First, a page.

Give them points for trying. After fits and starts during the campaign, their defeat seems to have spurred the the Dems toward God:
Those Dems are getting religion.
On Wednesday, the very liberal Sen. Edward M. Kennedy (D-Mass.) went to the National Press Club and proclaimed the need for Democrats to talk more about values and said it was useful that a Democratic candidate "talked about God."
The previous week, House Minority Leader Nancy Pelosi (D-Calif.) cited a pair of biblical passages on the House floor, saying the Scriptures "tell us that to minister to the needs of God's creation is an act of worship."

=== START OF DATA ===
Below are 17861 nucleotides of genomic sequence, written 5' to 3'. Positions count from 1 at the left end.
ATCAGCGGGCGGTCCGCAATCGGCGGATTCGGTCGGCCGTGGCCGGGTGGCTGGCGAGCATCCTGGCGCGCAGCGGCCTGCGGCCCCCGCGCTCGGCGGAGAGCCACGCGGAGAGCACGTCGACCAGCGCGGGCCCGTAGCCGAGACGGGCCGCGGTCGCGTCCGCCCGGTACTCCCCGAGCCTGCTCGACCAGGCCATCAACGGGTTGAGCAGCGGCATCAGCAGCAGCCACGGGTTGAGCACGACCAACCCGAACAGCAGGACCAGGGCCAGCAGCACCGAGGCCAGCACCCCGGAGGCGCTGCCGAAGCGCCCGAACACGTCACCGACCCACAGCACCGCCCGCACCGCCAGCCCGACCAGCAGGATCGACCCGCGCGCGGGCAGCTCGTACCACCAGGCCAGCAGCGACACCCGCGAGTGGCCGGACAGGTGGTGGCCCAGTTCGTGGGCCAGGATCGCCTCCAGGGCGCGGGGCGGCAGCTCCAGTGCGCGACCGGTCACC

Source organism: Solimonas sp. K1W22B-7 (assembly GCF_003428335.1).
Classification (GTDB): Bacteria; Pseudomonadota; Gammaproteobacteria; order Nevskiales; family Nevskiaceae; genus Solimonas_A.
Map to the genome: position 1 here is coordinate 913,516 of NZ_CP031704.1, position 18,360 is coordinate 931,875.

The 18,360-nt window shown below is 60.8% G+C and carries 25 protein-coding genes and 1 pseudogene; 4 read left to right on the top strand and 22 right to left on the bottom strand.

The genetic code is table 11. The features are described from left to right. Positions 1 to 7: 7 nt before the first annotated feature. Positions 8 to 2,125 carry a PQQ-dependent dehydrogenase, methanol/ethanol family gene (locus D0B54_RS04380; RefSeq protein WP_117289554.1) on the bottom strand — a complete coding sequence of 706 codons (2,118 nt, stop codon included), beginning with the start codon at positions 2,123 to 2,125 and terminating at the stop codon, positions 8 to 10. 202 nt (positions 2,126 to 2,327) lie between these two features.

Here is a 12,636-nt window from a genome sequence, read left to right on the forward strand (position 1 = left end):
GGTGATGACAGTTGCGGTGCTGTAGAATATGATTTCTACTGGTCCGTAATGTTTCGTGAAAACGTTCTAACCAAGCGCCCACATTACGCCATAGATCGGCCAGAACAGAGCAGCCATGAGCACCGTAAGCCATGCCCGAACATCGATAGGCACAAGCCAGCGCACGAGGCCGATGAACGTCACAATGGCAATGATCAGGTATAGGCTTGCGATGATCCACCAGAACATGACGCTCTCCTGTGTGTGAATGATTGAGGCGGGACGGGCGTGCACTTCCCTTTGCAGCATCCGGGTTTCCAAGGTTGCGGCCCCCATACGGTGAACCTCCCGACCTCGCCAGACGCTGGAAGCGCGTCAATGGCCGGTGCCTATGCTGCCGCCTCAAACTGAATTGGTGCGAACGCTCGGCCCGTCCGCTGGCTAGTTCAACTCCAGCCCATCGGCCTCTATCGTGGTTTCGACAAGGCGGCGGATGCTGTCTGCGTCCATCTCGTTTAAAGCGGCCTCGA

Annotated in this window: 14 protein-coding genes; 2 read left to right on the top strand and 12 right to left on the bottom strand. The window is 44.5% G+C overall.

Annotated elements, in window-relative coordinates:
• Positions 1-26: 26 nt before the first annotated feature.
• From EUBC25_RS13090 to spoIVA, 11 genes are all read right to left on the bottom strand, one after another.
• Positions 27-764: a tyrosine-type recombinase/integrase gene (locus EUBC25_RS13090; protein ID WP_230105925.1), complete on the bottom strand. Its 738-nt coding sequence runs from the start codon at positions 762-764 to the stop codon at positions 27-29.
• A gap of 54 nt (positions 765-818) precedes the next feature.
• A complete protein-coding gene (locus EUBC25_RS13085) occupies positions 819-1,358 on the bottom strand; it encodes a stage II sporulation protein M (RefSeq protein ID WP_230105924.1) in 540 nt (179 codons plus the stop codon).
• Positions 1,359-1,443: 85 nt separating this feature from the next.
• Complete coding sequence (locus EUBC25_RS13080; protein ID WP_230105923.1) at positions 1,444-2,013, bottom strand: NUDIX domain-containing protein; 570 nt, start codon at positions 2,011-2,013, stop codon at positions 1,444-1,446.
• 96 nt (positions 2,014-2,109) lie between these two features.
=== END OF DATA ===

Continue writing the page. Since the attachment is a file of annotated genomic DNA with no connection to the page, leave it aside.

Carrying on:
This is no accident. After exit polls showed that "values voters" contributed to President Bush's reelection victory, Democrats have been looking for ways to keep the faith. So when Senate Democrats met at the Kennedy Center on Jan. 5 as Congress convened, they invited as their main speaker the Rev. Jim Wallis, a liberal minister who has been urging Democrats to speak more openly about religion. "They gave more time to this than any other issue," Wallis said in an interview.
The problem is, at some point you really need to mean it.